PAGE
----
The online version of this article (doi:10.1186/1752-1947-6-226) contains supplementary material, which is available to authorized users.
Fadl Tazi, Mustapha Ahsaini contributed equally to this work.
The authors declare that they have no competing interests.
FT and MA are the principal authors and major contributors in writing the manuscript. AK and SM analyzed and interpreted the patient data and reviews of the literature. MJE and MHF read and corrected the manuscript. RSW contributed to the writing and correction of this paper. All authors read and approved the final manuscript.
Urachal diseases are rare and may develop from a congenital anomaly in which a persistent or partial reopening of the fetal communication between the bladder and the umbilicus persists. The most frequently reported urachal anomalies in adults are infected urachal cyst and urachal carcinoma. The diagnosis of this entity is not always easy because of the rarity of these diseases and the atypical symptoms at presentation. Imaging techniques, such as ultrasonography and computed tomography have a significant role in recognizing the presence of urachus-derived lesions.
Case presentation 1: A 25-year-old Arab-Berber man presented with a 10-day history of progressive lower abdominal pain accompanied by fever, vomiting, and low urinary tract symptoms to our emergency department. Laboratory data revealed leucocytosis. The diagnosis of an acute peritonitis was made initially. Abdominal ultrasonography revealed a hypoechoic tract from the umbilicus to the abdominal wall, and the diagnosis was rectified (infected urachal remnants). The patient was initially treated with intravenous antibiotics in combination with a percutaneous drainage. Afterwards an extraperitoneal excision of the urachal remnant including a cuff of bladder was performed. The histological analysis did not reveal a tumor of the urachal remnant. Follow-up examinations a few months later showed no abnormality.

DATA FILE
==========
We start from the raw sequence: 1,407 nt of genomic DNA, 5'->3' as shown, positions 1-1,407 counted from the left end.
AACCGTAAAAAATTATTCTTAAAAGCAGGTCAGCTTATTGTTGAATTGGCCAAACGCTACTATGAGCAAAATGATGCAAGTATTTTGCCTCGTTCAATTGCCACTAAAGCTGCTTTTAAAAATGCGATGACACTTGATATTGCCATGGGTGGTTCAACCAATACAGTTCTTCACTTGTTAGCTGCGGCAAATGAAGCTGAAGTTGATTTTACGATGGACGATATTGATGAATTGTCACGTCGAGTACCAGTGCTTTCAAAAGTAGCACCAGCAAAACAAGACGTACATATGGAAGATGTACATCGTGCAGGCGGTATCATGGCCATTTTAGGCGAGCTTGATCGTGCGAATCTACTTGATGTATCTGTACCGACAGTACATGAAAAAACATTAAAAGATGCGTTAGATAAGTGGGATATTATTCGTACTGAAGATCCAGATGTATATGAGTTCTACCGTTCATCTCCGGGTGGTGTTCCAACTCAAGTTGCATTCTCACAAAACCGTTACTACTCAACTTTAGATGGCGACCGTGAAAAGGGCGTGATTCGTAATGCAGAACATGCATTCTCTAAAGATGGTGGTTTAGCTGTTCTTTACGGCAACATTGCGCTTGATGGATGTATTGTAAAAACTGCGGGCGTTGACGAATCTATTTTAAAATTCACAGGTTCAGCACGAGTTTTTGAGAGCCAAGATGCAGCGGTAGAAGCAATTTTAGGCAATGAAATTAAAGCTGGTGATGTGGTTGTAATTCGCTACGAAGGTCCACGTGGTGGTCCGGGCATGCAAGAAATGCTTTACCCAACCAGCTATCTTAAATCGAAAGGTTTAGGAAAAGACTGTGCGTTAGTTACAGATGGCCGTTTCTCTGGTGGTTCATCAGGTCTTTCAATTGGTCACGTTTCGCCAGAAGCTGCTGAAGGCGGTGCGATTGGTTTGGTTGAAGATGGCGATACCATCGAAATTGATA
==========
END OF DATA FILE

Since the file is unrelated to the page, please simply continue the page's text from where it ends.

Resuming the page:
Case presentation 2: A 35-year-old Arab-Berber man, without prior medical history with one week of abdominal pain, nausea and vomiting, associated with fever but without lower urinary tract symptoms visited our emergency department. Laboratory data revealed leucocytosis. Abdominal ultrasonography was not conclusive. Computed tomography of the abdomen was the key to the investigation and the diagnosis of an abscess of urachal remnants was made. The patient underwent the same choice of medical-surgical treatment as previously described for case one, with a good follow-up result.
Case presentation 3: A 22-year-old Arab-Berber man, with no relevant past medical history, presented to our emergency department because of suspected acute surgical abdomen. Physical examination revealed umbilical discharge with erythema and a tender umbilical mass. Abdominal ultrasonography and computed tomography scan confirmed the diagnosis of infected urachal sinus. Initial management was intravenous antibiotics associated with a percutaneous drainage with a good post-operative result, but a few days later, he was readmitted with the same complaint and the decision was made for surgical treatment consisting of excision of the infected urachal sinus. The clinical course was uneventful. Histological examination did not reveal any signs of malignancy.
We describe our clinical observations and an analysis of the existing literature to present the various clinical, radiological, pathological and therapeutic aspects of an abscess of urachal remnants. To the best of our knowledge, this manuscript is an original case report because this atypical presentation is rarely reported in the literature and only a few cases have been described.
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